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article imageSmart polymers created to detect bacteria

By Tim Sandle     Nov 18, 2020 in Science
Microbiologists and nanotechnologists have created 'smart polymers'. These have been developed to detect bacteria, with a view to allowing appropriate treatment to be delivered and hence to ultimately save lives.
Researchers at the University of Bradford are working on smart polymers to detect specific bacteria. These smart disease testing kits have the objective of preserving the effectiveness of antibiotics (and minimize resistance to antibiotics) and for boosting the profits of farmers.
The DOSA (Diagnostics for One Health and User Driven Solutions for AMR) project aims to offer more accurate testing and treatment of both people and animals, using something called the ‘One Health’ approach, which aims to take a more holistic view of the food chain, agriculture and the blanket use of antibiotics . It is hoped the $5 million (£3 million) project will help preserve the effectiveness of antibiotics in both humans and animals, while at the same time cutting costs.
Speaking at the start of World Antimicrobial Awareness Week (WAAW) Stephen Rimmer, Professor of Chemistry in the Faculty of Life Sciences at the University of Bradford, said: “The One Health ethos is to move away from the mass use of antibiotics. The problem has been highlighted in humans, but antibiotics are used on a massive scale in the food industry, particularly abroad. The problem with using antibiotics on this scale is that while you kill off most of the bacteria, there will always be some which are resistant. It is these resistant bacteria that then multiply."
It is established that bacteria evolve very quickly in an attempt to better fill their particular niche. One way to address concern this is through the production of lower-cost, easy to use diagnostic tools for doctors and farmers. This enables both sets of professionals to determine when people or animals are ill and from what and then treat them in a very targeted way.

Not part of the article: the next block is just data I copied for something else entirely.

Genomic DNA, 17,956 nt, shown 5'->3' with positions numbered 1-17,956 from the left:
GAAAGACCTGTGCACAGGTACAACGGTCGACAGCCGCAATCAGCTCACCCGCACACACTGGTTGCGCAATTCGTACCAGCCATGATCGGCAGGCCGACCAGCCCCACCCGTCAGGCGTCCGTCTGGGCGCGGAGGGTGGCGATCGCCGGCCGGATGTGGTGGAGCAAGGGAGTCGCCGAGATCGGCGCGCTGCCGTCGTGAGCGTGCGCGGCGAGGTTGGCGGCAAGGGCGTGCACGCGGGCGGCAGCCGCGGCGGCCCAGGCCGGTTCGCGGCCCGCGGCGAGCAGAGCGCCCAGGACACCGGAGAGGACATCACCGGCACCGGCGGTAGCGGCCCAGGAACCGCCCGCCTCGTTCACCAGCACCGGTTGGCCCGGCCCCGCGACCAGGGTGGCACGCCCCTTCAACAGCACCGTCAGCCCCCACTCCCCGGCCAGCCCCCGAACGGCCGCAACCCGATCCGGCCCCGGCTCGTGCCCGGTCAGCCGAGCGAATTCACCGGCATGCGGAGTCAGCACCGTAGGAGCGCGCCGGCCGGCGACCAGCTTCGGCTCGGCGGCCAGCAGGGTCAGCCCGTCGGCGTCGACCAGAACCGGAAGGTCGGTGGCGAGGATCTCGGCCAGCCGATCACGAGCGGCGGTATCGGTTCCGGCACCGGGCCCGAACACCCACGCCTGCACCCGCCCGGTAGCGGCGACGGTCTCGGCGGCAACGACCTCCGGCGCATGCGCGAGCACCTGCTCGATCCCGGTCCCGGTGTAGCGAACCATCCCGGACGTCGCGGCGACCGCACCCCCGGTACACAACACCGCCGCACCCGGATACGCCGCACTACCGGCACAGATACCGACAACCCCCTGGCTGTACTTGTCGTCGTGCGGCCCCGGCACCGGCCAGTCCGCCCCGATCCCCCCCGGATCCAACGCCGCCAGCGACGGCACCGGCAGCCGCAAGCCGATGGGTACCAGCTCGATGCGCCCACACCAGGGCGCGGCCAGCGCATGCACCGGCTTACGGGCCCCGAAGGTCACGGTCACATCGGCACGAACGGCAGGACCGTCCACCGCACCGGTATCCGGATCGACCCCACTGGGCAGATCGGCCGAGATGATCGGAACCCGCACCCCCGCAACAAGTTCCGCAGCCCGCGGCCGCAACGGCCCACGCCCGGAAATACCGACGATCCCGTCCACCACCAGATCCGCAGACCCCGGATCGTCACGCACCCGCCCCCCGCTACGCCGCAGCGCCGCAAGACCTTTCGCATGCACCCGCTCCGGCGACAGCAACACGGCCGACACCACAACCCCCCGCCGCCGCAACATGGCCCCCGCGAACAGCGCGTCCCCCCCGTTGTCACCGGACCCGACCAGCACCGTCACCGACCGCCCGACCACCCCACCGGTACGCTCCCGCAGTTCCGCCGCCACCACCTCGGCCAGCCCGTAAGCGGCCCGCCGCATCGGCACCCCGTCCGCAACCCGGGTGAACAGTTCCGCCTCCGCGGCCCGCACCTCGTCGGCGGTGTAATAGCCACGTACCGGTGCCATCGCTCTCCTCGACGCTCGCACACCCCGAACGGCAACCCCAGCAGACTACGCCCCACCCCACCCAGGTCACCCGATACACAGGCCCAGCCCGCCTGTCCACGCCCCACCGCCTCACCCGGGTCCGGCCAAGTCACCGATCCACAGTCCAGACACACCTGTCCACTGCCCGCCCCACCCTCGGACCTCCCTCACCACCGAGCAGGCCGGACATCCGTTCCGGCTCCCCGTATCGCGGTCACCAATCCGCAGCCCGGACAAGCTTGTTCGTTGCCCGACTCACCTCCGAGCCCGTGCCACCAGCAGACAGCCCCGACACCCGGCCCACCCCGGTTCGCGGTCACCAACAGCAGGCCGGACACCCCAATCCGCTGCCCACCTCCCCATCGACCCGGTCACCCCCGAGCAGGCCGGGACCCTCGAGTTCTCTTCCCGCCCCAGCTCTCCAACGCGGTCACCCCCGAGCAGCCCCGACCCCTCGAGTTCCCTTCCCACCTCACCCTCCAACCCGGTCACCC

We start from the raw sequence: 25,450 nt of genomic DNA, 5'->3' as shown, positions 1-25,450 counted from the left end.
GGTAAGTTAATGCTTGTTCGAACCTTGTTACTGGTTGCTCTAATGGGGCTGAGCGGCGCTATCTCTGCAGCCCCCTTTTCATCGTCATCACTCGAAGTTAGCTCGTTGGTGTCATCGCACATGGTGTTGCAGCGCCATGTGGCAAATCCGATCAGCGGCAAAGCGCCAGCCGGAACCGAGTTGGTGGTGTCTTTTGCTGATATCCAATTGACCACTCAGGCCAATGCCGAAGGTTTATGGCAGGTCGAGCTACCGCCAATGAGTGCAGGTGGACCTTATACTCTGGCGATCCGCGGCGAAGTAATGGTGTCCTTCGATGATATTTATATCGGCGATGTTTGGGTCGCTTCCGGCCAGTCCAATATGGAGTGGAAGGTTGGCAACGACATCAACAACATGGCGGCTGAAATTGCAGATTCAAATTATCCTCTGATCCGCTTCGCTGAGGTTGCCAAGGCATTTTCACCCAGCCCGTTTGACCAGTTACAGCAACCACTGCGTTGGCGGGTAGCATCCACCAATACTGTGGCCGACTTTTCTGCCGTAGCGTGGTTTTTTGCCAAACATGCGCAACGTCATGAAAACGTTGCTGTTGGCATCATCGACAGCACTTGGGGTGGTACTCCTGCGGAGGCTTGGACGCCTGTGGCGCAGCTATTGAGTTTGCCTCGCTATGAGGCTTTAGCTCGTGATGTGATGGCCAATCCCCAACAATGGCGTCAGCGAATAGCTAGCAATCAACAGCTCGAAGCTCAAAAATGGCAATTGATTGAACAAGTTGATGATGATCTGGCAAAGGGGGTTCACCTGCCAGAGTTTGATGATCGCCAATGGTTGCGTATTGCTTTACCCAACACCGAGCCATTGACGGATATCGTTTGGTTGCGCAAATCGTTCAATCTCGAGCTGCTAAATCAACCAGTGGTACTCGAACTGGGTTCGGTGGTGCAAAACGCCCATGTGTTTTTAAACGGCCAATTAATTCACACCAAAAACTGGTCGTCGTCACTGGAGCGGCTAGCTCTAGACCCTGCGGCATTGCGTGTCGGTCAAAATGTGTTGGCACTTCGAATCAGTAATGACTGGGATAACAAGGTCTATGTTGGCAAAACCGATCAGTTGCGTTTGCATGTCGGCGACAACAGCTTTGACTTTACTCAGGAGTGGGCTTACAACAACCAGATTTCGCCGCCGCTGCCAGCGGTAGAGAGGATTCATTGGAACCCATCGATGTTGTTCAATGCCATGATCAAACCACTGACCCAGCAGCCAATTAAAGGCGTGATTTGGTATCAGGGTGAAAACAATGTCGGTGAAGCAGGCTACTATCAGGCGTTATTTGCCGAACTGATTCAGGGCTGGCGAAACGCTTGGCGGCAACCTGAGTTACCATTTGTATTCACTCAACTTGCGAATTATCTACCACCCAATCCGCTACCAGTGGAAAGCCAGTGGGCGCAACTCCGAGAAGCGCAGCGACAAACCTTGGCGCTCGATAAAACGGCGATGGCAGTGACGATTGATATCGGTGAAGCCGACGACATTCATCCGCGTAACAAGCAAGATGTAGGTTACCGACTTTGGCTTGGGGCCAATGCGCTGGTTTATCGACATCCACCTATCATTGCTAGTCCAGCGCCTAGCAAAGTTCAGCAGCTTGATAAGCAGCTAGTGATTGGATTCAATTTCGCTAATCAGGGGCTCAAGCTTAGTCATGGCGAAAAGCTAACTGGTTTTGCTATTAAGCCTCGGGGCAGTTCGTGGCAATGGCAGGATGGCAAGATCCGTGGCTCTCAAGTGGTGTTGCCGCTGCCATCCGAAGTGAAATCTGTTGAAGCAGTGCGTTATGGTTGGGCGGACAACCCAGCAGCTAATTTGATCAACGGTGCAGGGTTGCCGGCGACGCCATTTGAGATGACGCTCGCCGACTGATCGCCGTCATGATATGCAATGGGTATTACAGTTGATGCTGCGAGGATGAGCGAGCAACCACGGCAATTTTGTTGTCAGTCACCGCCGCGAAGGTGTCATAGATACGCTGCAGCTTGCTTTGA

The new technology uses water soluble large molecules (polymers) to attach to the bacteria or fungi. After attachment, the polymers release water and this changes the shape of the polymer as well as reducing the water content. These changes can be detected using many different techniques, but the aim is to produce colour changes by including dyes. The dyes respond to the loss of water. Importantly, it is possible to measure the number of bacteria present.
DOSA will initially focus on three areas: urinary tract infections in humans, mastitis (infection of cows' udders) in cattle and antibiotics residue detection in water from the environment, such as rivers or lakes.
Part of the DOSA mission brief states: “Currently, due to lack of appropriate diagnostic technologies, doctors are prescribing broad spectrum antibiotics empirically (i.e. in a trial and error fashion) and farmers are using huge quantities of antibiotics.”
Systems developed in the Polymer and Biomaterials Chemistry Laboratories at Bradford use water soluble large molecules (polymers) to attach to the bacteria or fungi. After attachment the polymers release water and this changes the shape of the polymer as well as reducing the water content. These changes can be detected using many different techniques but the aim is to produce colour changes by including dyes. The dyes respond to the loss of water. Importantly, it is possible to measure the amount of bacteria present.
More about antimicrobials, suprbugs, Bacteria, Microbiology
 
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